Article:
Mexico’s population will reach its peak in 2053 before starting to shrink, the National Population Council (Conapo) has reported.
According to Conapo General Secretary Gabriela Rodríguez, the country’s current population is 131 million and will reach a peak of 147 million by 2053. It will then shrink down to 141 million by 2070, she said.
The report also anticipates that the percentage of children aged 0 to 11 will decrease from 19.5% to 10.5% between 2023 and 2070.
Shared during the First Ordinary Session of the Conapo Plenary on Tuesday, the government agency’s findings anticipate that today’s youth — the largest share of the population — will be over 60 years old by 2070 and will represent one-third of Mexico’s population. The number of people above 60 will increase from 12.1% to 34.2%.
Unsurprisingly, Mexicans’ median age will rise from 30 years old today to 48 in 2070.
Comparing population numbers from 1950 to 2019, the report says that in 1970, the national fertility rate was 6.51 children per woman. That statistic has decreased to the current 1.94 per woman and is predicted to decline to 1.55 by 2070. Among Mexico’s municipalities, Mexico City has the lowest birth rate, with 1.4 children per woman.
The highest birth rate is in Chiapas, Mexico’s poorest state, with 2.9 per woman.
The decrease in Mexico’s adolescent fertility rate has also helped decrease the overall birth rate — from 77.3 births per 1,000 minors in 2012 to 60.3 in 2023 per 1,000, according to Conapo.
The population projections also outline a demographic shift among the country’s states: Conapo forecasts that Mexico City, México state and Veracruz will see reductions in their population, while states like Chiapas, Nuevo León and Puebla will register significant increases.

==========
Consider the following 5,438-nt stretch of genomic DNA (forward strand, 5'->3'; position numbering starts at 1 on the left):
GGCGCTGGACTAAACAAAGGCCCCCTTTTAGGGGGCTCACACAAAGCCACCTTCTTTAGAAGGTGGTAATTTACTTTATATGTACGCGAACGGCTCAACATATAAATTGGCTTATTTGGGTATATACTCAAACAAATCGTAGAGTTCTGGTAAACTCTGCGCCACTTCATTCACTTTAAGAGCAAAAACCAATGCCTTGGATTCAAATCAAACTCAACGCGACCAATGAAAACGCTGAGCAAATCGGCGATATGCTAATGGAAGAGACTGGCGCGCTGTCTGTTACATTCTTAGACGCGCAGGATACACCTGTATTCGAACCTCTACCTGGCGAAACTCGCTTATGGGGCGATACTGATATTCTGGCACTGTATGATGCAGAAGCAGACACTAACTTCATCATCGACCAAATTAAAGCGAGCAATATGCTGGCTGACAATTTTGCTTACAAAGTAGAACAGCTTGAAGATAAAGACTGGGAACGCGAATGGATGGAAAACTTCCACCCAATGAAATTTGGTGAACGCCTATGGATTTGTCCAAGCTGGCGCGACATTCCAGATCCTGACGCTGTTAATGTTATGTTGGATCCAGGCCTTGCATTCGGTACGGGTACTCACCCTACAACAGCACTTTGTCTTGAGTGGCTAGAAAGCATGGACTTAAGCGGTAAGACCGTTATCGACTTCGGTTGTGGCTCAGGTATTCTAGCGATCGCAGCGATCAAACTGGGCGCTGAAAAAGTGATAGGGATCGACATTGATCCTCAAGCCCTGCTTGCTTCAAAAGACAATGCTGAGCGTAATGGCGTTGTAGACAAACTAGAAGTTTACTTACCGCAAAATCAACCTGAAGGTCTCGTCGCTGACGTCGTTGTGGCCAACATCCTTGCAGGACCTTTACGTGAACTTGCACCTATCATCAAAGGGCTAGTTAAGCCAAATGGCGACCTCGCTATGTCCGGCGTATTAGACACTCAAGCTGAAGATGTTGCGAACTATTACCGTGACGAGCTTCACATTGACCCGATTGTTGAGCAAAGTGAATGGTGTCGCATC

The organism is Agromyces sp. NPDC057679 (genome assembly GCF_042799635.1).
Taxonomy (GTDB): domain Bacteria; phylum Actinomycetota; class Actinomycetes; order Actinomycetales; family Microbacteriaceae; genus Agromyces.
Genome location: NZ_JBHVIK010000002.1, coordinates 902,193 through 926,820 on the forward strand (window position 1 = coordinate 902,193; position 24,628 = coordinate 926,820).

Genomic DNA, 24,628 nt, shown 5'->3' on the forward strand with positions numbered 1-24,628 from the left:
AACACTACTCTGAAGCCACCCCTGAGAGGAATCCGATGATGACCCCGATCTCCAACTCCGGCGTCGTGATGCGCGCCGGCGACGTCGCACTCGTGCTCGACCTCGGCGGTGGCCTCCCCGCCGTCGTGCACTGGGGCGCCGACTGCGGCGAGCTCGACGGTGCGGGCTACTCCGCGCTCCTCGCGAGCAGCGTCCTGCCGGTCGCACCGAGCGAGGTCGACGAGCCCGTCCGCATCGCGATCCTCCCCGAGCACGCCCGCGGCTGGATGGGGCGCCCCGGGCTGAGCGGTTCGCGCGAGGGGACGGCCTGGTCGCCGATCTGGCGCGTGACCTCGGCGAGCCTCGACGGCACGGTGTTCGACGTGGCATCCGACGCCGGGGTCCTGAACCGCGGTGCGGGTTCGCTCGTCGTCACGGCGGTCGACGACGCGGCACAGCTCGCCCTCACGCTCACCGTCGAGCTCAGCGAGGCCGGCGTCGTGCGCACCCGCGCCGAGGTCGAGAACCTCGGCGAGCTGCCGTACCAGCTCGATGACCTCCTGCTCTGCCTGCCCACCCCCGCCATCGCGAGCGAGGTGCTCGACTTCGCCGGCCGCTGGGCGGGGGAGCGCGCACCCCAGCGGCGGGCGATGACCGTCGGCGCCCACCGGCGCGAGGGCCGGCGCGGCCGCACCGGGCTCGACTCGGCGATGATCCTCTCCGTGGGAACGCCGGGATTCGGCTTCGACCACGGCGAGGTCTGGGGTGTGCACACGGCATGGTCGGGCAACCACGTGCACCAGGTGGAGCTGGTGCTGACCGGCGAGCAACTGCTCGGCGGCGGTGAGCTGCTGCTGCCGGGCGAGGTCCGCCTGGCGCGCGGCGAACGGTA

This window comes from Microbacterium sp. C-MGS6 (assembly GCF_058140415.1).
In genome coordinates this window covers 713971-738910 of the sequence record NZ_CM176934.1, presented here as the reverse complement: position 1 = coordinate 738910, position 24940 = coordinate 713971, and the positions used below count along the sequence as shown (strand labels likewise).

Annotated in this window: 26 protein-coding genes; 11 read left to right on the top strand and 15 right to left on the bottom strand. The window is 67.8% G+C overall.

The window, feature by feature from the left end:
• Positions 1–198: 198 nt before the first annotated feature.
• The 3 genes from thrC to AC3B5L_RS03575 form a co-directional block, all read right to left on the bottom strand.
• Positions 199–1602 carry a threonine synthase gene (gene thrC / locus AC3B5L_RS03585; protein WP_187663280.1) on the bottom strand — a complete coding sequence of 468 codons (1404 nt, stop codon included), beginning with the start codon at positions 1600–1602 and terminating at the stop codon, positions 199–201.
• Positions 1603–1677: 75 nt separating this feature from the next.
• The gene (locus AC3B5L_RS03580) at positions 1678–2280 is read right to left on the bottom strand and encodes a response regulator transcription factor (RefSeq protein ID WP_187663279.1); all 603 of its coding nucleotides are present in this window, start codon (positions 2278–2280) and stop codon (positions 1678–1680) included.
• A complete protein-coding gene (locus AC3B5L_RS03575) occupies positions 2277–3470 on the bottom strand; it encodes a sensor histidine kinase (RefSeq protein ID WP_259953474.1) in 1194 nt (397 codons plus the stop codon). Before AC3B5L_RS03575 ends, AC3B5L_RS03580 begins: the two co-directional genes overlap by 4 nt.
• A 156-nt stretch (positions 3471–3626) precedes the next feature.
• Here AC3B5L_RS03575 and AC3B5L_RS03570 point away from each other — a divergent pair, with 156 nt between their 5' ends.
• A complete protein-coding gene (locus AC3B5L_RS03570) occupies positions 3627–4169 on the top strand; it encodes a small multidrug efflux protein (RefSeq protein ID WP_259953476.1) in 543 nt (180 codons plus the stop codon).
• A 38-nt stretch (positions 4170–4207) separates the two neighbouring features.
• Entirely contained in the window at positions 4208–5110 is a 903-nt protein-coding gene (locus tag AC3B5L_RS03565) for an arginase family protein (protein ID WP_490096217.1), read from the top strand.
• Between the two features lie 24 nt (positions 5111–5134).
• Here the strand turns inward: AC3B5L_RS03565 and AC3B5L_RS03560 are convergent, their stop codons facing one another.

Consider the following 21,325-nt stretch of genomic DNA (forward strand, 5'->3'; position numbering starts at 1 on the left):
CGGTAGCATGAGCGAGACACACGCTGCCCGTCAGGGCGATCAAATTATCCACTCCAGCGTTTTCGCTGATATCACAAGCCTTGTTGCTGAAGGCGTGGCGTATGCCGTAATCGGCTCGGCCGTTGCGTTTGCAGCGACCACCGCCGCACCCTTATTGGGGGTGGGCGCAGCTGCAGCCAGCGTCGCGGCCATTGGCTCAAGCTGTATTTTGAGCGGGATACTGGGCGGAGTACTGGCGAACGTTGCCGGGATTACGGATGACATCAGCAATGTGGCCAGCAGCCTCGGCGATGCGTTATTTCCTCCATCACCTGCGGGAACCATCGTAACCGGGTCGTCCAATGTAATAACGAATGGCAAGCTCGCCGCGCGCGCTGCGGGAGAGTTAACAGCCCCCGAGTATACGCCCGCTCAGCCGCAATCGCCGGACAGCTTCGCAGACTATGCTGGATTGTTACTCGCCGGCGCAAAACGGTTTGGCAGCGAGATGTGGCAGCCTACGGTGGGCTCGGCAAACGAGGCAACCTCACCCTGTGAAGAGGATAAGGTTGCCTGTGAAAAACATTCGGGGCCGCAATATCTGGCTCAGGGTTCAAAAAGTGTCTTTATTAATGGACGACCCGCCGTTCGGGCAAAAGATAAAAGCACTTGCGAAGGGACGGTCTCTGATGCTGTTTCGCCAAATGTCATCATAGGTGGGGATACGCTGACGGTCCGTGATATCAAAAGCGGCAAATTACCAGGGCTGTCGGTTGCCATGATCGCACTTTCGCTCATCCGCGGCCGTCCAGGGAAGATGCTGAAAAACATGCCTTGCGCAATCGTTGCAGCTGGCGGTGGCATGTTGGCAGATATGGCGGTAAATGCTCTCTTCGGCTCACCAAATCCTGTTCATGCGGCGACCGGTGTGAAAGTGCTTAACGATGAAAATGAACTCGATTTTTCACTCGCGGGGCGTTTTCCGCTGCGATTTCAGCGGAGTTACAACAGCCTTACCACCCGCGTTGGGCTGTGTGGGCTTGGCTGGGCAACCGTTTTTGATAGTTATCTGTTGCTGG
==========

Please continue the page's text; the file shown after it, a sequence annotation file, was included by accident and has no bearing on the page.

This change in demographics can be attributed to increased life expectancy in Mexico, the report said. Although life expectancy suffered a setback during the COVID-19 pandemic, it has resumed its upward trend since and is expected to keep rising over the next 30-50 years.
Currently, women can expect to live up to 78.6 years, while men have a life expectancy of 72.3 years. By 2070, however, women will have a life expectancy of 86.4 and men of 79.9.
Members of the Conapo Plenary said that the report provides crucial information to anticipate the demographic dynamics of the upcoming decades, which will help create adequate public policies.
“The challenge before us is not an easy one,” Interior Minister Luisa María Alcalde said. “We will have to guarantee all rights established in Article 4 of the Constitution.”
These rights include the basic rights to education, health, water and food.
The Conapo analysis is partly echoed by the World Bank’s most recent World Development Report, which suggested that Mexico’s population has stopped growing.